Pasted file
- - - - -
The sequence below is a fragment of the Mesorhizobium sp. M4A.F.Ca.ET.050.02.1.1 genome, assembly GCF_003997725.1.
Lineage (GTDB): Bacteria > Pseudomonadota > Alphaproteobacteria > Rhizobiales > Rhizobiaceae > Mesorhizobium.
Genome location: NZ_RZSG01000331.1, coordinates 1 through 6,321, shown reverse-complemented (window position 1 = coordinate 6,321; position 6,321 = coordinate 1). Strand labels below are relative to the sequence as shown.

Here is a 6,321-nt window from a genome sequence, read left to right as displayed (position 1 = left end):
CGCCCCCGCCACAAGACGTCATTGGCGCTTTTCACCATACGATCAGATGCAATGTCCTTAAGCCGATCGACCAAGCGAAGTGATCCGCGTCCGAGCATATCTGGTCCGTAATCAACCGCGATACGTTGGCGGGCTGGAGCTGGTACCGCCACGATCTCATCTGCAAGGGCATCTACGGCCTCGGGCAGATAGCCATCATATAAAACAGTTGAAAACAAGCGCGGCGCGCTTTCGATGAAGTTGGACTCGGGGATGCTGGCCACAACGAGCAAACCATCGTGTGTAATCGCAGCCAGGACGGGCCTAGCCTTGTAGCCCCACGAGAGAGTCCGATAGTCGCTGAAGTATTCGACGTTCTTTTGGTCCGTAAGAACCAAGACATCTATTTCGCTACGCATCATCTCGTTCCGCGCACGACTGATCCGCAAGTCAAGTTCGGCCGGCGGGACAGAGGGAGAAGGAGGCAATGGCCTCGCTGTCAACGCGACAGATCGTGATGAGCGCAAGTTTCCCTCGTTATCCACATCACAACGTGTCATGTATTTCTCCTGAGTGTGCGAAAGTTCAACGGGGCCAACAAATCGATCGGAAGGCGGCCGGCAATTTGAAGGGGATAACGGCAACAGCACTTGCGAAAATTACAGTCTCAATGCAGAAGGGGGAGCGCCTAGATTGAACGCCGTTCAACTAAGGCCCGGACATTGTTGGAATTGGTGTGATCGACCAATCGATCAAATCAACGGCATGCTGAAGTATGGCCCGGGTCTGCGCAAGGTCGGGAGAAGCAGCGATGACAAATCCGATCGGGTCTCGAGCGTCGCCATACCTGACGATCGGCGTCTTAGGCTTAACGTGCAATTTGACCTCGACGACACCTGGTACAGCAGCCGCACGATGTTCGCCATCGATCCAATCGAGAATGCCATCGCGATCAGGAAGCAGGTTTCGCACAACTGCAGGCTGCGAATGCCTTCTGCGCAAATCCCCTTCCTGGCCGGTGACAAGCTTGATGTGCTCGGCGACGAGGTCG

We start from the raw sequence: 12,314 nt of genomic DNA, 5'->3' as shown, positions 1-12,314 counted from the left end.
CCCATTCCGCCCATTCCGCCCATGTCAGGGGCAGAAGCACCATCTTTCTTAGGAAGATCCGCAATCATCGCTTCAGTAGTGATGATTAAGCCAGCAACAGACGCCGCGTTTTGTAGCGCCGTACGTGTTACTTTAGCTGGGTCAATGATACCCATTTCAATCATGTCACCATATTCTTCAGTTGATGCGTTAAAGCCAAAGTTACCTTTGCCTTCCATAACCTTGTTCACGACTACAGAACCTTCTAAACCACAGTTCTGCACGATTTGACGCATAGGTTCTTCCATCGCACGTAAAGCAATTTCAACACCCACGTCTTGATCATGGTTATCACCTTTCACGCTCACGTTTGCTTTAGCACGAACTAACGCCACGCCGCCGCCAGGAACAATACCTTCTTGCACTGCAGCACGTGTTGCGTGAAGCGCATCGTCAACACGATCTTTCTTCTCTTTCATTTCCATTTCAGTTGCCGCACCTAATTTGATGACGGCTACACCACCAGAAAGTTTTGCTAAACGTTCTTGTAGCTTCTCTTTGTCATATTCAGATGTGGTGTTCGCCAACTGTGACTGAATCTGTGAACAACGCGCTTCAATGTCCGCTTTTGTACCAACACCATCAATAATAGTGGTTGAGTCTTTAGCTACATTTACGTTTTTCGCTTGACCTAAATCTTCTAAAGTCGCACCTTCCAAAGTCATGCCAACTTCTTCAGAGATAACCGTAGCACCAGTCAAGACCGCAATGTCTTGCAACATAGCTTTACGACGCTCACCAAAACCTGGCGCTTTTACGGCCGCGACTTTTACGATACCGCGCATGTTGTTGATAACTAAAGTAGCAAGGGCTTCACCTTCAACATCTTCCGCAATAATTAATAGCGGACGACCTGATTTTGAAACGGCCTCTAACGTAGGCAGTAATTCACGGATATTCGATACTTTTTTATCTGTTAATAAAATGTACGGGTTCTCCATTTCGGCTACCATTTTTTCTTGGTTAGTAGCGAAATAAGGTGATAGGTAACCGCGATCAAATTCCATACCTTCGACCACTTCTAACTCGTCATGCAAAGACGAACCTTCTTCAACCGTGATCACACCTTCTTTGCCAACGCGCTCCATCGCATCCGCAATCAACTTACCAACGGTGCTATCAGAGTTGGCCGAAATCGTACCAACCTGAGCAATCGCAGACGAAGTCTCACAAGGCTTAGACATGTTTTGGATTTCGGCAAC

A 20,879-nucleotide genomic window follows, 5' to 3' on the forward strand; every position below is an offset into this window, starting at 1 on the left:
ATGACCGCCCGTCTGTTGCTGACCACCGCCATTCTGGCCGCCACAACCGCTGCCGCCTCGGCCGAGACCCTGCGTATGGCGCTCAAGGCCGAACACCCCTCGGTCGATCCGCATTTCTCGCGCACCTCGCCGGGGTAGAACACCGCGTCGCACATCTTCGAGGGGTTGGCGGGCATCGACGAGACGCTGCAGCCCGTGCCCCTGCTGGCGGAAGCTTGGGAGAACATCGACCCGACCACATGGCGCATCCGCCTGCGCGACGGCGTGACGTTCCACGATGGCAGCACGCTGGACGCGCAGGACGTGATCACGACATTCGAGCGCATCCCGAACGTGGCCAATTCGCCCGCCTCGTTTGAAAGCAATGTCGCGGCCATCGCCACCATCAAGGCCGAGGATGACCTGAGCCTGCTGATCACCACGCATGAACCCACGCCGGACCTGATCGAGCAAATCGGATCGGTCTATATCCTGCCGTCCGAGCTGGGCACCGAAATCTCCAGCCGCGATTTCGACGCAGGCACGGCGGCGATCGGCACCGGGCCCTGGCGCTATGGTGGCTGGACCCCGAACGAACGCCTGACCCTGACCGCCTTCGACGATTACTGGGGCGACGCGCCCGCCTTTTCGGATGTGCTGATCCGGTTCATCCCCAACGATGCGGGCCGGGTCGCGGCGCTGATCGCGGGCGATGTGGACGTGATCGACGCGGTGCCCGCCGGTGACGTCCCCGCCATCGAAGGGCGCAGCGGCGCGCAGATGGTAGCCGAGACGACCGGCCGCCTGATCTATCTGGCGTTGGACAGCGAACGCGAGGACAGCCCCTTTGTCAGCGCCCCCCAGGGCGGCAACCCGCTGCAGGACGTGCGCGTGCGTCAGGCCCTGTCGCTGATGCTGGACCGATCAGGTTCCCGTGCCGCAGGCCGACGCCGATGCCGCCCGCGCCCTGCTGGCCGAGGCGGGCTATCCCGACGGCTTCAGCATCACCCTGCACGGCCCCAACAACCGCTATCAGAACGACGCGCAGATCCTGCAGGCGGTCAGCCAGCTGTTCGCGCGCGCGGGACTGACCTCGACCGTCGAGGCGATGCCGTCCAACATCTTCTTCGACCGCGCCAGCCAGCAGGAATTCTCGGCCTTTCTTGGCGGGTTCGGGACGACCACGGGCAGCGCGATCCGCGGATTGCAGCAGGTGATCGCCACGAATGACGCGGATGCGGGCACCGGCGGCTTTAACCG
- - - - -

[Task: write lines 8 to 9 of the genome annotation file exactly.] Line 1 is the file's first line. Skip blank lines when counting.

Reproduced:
A 20,879-nucleotide genomic window follows, 5' to 3' on the forward strand; every position below is an offset into this window, starting at 1 on the left:
ATGACCGCCCGTCTGTTGCTGACCACCGCCATTCTGGCCGCCACAACCGCTGCCGCCTCGGCCGAGACCCTGCGTATGGCGCTCAAGGCCGAACACCCCTCGGTCGATCCGCATTTCTCGCGCACCTCGCCGGGGTAGAACACCGCGTCGCACATCTTCGAGGGGTTGGCGGGCATCGACGAGACGCTGCAGCCCGTGCCCCTGCTGGCGGAAGCTTGGGAGAACATCGACCCGACCACATGGCGCATCCGCCTGCGCGACGGCGTGACGTTCCACGATGGCAGCACGCTGGACGCGCAGGACGTGATCACGACATTCGAGCGCATCCCGAACGTGGCCAATTCGCCCGCCTCGTTTGAAAGCAATGTCGCGGCCATCGCCACCATCAAGGCCGAGGATGACCTGAGCCTGCTGATCACCACGCATGAACCCACGCCGGACCTGATCGAGCAAATCGGATCGGTCTATATCCTGCCGTCCGAGCTGGGCACCGAAATCTCCAGCCGCGATTTCGACGCAGGCACGGCGGCGATCGGCACCGGGCCCTGGCGCTATGGTGGCTGGACCCCGAACGAACGCCTGACCCTGACCGCCTTCGACGATTACTGGGGCGACGCGCCCGCCTTTTCGGATGTGCTGATCCGGTTCATCCCCAACGATGCGGGCCGGGTCGCGGCGCTGATCGCGGGCGATGTGGACGTGATCGACGCGGTGCCCGCCGGTGACGTCCCCGCCATCGAAGGGCGCAGCGGCGCGCAGATGGTAGCCGAGACGACCGGCCGCCTGATCTATCTGGCGTTGGACAGCGAACGCGAGGACAGCCCCTTTGTCAGCGCCCCCCAGGGCGGCAACCCGCTGCAGGACGTGCGCGTGCGTCAGGCCCTGTCGCTGATGCTGGACCGATCAGGTTCCCGTGCCGCAGGCCGACGCCGATGCCGCCCGCGCCCTGCTGGCCGAGGCGGGCTATCCCGACGGCTTCAGCATCACCCTGCACGGCCCCAACAACCGCTATCAGAACGACGCGCAGATCCTGCAGGCGGTCAGCCAGCTGTTCGCGCGCGCGGGACTGACCTCGACCGTCGAGGCGATGCCGTCCAACATCTTCTTCGACCGCGCCAGCCAGCAGGAATTCTCGGCCTTTCTTGGCGGGTTCGGGACGACCACGGGCAGCGCGATCCGCGGATTGCAGCAGGTGATCGCCACGAATGACGCGGATGCGGGCACCGGCGGCTTTAACCG